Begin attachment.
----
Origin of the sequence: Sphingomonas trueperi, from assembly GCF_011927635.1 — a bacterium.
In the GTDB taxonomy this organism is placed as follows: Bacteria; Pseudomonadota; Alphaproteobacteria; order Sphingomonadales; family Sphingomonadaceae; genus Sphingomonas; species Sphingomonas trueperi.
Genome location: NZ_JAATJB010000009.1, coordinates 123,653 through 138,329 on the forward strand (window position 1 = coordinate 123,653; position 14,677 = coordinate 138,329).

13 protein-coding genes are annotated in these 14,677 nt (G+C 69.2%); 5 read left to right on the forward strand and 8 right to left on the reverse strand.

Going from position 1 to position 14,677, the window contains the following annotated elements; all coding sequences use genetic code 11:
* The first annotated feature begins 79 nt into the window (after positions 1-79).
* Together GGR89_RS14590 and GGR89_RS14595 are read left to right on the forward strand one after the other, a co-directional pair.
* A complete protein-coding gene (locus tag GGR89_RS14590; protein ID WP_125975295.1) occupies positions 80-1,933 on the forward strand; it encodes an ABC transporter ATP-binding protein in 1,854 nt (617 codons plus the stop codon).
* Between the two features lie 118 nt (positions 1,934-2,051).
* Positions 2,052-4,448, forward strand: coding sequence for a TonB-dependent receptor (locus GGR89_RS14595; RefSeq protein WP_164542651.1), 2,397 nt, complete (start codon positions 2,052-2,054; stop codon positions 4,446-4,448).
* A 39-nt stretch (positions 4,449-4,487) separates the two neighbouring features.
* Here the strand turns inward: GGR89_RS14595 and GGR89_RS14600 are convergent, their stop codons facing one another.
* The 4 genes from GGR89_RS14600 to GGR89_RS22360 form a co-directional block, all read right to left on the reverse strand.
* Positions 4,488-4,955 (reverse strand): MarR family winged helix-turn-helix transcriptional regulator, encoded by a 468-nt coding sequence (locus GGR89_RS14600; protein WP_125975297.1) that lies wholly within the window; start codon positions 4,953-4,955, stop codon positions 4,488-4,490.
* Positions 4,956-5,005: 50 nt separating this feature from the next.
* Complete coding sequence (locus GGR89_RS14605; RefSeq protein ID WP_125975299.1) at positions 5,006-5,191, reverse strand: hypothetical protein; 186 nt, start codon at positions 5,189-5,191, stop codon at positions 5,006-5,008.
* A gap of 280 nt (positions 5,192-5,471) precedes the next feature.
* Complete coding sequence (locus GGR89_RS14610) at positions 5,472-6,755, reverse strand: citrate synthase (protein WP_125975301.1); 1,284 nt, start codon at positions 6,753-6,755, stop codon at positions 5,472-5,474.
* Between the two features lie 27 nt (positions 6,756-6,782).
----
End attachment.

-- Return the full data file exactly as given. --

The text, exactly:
Origin of the sequence: Sphingomonas trueperi, from assembly GCF_011927635.1 — a bacterium.
In the GTDB taxonomy this organism is placed as follows: Bacteria; Pseudomonadota; Alphaproteobacteria; order Sphingomonadales; family Sphingomonadaceae; genus Sphingomonas; species Sphingomonas trueperi.
Genome location: NZ_JAATJB010000009.1, coordinates 123,653 through 138,329 on the forward strand (window position 1 = coordinate 123,653; position 14,677 = coordinate 138,329).

13 protein-coding genes are annotated in these 14,677 nt (G+C 69.2%); 5 read left to right on the forward strand and 8 right to left on the reverse strand.

Going from position 1 to position 14,677, the window contains the following annotated elements; all coding sequences use genetic code 11:
* The first annotated feature begins 79 nt into the window (after positions 1-79).
* Together GGR89_RS14590 and GGR89_RS14595 are read left to right on the forward strand one after the other, a co-directional pair.
* A complete protein-coding gene (locus tag GGR89_RS14590; protein ID WP_125975295.1) occupies positions 80-1,933 on the forward strand; it encodes an ABC transporter ATP-binding protein in 1,854 nt (617 codons plus the stop codon).
* Between the two features lie 118 nt (positions 1,934-2,051).
* Positions 2,052-4,448, forward strand: coding sequence for a TonB-dependent receptor (locus GGR89_RS14595; RefSeq protein WP_164542651.1), 2,397 nt, complete (start codon positions 2,052-2,054; stop codon positions 4,446-4,448).
* A 39-nt stretch (positions 4,449-4,487) separates the two neighbouring features.
* Here the strand turns inward: GGR89_RS14595 and GGR89_RS14600 are convergent, their stop codons facing one another.
* The 4 genes from GGR89_RS14600 to GGR89_RS22360 form a co-directional block, all read right to left on the reverse strand.
* Positions 4,488-4,955 (reverse strand): MarR family winged helix-turn-helix transcriptional regulator, encoded by a 468-nt coding sequence (locus GGR89_RS14600; protein WP_125975297.1) that lies wholly within the window; start codon positions 4,953-4,955, stop codon positions 4,488-4,490.
* Positions 4,956-5,005: 50 nt separating this feature from the next.
* Complete coding sequence (locus GGR89_RS14605; RefSeq protein ID WP_125975299.1) at positions 5,006-5,191, reverse strand: hypothetical protein; 186 nt, start codon at positions 5,189-5,191, stop codon at positions 5,006-5,008.
* A gap of 280 nt (positions 5,192-5,471) precedes the next feature.
* Complete coding sequence (locus GGR89_RS14610) at positions 5,472-6,755, reverse strand: citrate synthase (protein WP_125975301.1); 1,284 nt, start codon at positions 6,753-6,755, stop codon at positions 5,472-5,474.
* Between the two features lie 27 nt (positions 6,756-6,782).